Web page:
Some of Benjamin Banneker's contributions to math include how to better study the stars to make predictions and calculations about events such as solar eclipses. When he successfully predicted a solar eclipse in 1789, he surprised the fields of mathematics and astronomy with his accuracy. He also applied his mathematical skills to survey Washington, D.C., helping to shape the capital. Known for his annual almanacs, Bannaker filled them with predictions and medical treatments.
Part of what made Benjamin Banneker so notable for his time period is that he was an African-American scholar and mathematician who learned almost entirely from self-study. He became one of the first African-Americans in the United States to make a name for himself in science. While he became better known for his successful predictions based on astronomical studies, he first appeared on the national radar by building the first entirely wooden clock. It was the first of its kind in the nation, and accurately recorded time for several decades.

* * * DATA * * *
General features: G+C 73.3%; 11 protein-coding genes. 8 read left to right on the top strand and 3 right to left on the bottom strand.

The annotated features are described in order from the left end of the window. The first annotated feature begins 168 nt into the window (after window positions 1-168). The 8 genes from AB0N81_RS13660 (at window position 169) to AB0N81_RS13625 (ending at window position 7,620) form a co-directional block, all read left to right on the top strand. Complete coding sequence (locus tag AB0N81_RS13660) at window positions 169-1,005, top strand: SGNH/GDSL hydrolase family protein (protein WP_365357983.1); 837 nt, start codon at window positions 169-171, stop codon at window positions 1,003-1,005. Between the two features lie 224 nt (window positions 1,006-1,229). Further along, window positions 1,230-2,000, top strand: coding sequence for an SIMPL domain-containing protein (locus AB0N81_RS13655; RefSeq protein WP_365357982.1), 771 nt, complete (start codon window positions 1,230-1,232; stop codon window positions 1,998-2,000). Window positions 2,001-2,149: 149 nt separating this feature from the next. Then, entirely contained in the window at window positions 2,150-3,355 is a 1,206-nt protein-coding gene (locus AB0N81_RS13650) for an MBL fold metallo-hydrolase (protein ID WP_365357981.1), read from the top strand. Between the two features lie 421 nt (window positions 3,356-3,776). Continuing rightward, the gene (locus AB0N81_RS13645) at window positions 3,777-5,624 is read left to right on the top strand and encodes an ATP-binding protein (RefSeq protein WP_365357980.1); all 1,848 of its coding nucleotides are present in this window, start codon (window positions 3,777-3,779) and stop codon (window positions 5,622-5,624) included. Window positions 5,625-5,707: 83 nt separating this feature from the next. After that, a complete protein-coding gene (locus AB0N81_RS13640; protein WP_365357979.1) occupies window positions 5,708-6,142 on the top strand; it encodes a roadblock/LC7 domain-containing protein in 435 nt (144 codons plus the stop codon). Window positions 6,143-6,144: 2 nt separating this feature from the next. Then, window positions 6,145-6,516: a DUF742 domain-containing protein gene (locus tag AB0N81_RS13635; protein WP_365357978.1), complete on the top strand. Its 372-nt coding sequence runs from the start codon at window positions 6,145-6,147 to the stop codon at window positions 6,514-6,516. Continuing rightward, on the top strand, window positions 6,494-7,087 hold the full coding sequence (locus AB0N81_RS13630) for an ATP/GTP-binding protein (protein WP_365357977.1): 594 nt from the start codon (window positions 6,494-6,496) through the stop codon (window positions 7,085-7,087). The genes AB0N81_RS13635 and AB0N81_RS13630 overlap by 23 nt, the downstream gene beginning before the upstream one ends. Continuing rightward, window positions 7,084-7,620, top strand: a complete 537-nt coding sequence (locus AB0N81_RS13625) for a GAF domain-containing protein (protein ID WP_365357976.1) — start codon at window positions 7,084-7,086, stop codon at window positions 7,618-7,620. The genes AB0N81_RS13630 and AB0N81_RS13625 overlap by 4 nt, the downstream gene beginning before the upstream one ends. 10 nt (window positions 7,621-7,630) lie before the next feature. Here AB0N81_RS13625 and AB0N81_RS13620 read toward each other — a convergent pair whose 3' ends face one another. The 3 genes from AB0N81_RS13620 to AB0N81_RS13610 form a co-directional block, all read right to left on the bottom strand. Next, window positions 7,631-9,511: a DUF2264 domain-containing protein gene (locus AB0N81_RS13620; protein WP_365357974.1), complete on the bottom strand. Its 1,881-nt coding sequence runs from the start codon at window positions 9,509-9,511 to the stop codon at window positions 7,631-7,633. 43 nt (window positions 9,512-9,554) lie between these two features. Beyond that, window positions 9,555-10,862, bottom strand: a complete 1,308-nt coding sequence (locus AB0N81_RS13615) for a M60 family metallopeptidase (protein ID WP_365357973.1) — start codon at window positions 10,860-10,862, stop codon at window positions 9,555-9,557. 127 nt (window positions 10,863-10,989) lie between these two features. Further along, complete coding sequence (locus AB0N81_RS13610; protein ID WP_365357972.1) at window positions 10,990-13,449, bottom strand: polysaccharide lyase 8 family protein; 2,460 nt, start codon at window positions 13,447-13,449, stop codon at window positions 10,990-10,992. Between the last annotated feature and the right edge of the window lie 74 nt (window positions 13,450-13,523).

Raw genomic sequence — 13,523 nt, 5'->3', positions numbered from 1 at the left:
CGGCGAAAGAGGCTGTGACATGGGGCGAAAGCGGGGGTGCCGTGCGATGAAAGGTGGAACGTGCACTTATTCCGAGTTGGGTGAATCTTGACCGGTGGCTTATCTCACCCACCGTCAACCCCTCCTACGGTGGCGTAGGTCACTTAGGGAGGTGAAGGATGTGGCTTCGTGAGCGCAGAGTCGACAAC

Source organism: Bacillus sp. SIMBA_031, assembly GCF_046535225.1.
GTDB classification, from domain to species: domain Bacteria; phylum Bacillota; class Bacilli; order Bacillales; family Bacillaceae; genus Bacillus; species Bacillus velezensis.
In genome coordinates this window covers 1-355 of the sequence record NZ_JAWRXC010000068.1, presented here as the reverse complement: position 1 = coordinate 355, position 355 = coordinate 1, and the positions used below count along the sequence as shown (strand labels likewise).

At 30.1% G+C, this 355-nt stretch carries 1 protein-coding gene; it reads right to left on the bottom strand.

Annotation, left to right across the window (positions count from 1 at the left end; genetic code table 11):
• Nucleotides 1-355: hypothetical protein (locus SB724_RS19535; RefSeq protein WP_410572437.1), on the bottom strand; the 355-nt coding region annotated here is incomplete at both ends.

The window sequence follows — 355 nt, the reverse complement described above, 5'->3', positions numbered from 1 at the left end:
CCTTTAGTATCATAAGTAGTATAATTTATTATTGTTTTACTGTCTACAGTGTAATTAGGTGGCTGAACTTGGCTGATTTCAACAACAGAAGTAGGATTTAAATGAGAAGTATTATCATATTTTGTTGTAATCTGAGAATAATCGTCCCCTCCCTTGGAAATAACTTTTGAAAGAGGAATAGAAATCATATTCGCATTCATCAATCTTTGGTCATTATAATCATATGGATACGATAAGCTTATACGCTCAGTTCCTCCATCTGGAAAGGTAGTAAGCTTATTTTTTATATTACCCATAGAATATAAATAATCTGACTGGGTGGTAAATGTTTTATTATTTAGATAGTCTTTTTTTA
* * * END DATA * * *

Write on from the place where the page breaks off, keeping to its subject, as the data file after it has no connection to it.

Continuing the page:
Banneker impressed many people, including Thomas Jefferson. Jefferson recommended Banneker for the surveying of the nation's capital. Banneker also sent Jefferson a copy of the first almanac he printed. However, the almanac arrived with a letter in which Banneker criticized Jefferson's ideas about racial superiority because all races shared "one Universal Father" in his eyes.